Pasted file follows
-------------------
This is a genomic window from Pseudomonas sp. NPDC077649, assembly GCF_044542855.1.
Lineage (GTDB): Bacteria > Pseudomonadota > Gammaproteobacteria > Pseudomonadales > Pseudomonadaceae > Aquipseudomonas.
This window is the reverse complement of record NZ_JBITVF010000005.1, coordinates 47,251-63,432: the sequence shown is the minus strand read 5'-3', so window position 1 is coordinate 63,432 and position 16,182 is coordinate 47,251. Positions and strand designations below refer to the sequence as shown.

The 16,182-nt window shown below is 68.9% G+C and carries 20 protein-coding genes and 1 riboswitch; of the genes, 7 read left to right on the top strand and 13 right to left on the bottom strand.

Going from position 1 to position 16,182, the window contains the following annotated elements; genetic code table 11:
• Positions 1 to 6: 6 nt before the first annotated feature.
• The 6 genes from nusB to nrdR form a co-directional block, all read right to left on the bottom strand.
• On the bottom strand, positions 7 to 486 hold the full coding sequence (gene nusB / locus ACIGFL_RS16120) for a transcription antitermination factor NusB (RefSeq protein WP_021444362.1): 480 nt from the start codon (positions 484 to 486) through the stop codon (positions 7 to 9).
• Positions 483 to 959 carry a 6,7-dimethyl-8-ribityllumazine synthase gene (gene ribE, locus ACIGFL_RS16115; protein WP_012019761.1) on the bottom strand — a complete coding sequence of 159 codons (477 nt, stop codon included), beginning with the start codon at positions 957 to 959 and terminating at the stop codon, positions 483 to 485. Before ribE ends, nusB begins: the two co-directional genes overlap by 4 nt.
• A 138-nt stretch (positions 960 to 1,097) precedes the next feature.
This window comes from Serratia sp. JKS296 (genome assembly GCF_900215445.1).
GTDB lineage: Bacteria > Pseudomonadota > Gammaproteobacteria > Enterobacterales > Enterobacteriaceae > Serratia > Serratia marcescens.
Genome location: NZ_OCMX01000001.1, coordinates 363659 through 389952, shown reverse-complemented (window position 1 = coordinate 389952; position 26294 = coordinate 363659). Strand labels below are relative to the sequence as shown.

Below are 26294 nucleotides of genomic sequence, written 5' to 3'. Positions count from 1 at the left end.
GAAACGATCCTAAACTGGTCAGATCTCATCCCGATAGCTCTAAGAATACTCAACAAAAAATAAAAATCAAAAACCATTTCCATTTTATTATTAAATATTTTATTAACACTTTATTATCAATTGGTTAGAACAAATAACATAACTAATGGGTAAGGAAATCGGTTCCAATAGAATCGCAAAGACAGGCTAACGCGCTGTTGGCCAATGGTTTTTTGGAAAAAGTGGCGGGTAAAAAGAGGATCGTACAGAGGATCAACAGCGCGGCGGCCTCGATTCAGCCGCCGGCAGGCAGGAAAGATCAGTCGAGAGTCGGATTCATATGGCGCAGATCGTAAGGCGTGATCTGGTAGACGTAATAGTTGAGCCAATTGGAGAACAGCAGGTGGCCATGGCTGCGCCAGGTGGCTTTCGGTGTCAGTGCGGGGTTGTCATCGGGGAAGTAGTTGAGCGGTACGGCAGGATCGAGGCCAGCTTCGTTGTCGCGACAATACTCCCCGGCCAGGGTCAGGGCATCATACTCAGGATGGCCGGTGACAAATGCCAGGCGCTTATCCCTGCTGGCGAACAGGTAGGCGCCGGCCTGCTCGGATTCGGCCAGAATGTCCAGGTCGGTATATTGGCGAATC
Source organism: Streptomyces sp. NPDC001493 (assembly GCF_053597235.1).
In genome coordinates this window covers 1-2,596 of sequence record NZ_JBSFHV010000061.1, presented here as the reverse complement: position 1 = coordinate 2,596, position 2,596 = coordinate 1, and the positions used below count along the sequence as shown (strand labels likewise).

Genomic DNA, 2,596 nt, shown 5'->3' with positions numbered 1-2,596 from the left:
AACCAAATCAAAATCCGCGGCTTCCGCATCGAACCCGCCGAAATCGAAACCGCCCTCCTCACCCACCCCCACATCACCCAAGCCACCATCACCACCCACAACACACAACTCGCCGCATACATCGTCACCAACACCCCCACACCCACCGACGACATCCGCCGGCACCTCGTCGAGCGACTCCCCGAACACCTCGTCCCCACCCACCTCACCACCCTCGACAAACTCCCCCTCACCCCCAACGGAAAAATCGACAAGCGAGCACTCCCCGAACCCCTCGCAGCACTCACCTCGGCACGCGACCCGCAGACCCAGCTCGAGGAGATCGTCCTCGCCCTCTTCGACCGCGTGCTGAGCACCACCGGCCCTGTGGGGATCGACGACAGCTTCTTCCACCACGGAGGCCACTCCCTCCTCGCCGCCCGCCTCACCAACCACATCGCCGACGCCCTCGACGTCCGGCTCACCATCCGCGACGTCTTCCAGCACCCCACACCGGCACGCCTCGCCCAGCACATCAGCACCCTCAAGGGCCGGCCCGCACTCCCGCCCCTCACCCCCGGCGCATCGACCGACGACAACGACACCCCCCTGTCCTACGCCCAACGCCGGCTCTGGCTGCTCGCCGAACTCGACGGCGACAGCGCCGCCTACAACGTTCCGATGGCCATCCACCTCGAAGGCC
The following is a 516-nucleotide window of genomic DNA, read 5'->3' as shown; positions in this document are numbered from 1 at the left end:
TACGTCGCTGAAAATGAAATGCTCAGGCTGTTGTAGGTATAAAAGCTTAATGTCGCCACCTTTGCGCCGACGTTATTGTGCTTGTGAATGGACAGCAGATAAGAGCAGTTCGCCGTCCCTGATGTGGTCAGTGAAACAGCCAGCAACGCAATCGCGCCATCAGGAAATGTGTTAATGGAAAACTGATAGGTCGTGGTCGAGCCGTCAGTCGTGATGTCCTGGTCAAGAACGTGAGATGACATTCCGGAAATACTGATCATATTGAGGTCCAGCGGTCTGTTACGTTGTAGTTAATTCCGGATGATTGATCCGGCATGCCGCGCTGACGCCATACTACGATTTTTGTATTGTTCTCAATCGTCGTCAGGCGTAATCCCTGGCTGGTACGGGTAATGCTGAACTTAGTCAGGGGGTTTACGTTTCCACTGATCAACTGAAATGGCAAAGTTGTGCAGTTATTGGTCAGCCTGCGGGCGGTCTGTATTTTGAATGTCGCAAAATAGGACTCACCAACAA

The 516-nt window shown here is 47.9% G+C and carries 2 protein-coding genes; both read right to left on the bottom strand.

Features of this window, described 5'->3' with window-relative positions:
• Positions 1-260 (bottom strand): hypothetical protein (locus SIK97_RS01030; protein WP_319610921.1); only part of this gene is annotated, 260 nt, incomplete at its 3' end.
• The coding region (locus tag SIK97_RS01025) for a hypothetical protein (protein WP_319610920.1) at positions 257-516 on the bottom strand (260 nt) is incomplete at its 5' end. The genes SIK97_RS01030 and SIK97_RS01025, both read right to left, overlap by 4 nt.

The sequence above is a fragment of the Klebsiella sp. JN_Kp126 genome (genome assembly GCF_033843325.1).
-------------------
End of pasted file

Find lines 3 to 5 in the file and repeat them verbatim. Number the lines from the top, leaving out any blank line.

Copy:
This window is the reverse complement of record NZ_JBITVF010000005.1, coordinates 47,251-63,432: the sequence shown is the minus strand read 5'-3', so window position 1 is coordinate 63,432 and position 16,182 is coordinate 47,251. Positions and strand designations below refer to the sequence as shown.

The 16,182-nt window shown below is 68.9% G+C and carries 20 protein-coding genes and 1 riboswitch; of the genes, 7 read left to right on the top strand and 13 right to left on the bottom strand.

Going from position 1 to position 16,182, the window contains the following annotated elements; genetic code table 11: